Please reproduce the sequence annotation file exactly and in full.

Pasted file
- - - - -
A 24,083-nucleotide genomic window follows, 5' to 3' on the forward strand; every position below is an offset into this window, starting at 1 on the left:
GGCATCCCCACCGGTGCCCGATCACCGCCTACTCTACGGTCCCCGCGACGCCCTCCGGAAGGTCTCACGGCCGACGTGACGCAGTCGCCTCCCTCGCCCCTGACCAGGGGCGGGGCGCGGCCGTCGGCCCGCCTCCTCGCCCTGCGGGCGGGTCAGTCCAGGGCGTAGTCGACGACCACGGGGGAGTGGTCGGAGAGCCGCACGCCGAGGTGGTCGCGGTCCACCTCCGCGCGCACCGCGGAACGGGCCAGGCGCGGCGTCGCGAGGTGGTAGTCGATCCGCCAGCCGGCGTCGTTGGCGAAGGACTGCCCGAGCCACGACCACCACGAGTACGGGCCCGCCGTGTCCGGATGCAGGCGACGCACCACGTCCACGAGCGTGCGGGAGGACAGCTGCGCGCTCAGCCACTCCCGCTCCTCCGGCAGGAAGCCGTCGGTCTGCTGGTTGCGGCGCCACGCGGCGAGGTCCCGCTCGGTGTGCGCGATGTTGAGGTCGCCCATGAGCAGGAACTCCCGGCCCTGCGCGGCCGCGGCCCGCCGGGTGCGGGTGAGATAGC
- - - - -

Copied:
A 24,083-nucleotide genomic window follows, 5' to 3' on the forward strand; every position below is an offset into this window, starting at 1 on the left:
GGCATCCCCACCGGTGCCCGATCACCGCCTACTCTACGGTCCCCGCGACGCCCTCCGGAAGGTCTCACGGCCGACGTGACGCAGTCGCCTCCCTCGCCCCTGACCAGGGGCGGGGCGCGGCCGTCGGCCCGCCTCCTCGCCCTGCGGGCGGGTCAGTCCAGGGCGTAGTCGACGACCACGGGGGAGTGGTCGGAGAGCCGCACGCCGAGGTGGTCGCGGTCCACCTCCGCGCGCACCGCGGAACGGGCCAGGCGCGGCGTCGCGAGGTGGTAGTCGATCCGCCAGCCGGCGTCGTTGGCGAAGGACTGCCCGAGCCACGACCACCACGAGTACGGGCCCGCCGTGTCCGGATGCAGGCGACGCACCACGTCCACGAGCGTGCGGGAGGACAGCTGCGCGCTCAGCCACTCCCGCTCCTCCGGCAGGAAGCCGTCGGTCTGCTGGTTGCGGCGCCACGCGGCGAGGTCCCGCTCGGTGTGCGCGATGTTGAGGTCGCCCATGAGCAGGAACTCCCGGCCCTGCGCGGCCGCGGCCCGCCGGGTGCGGGTGAGATAGC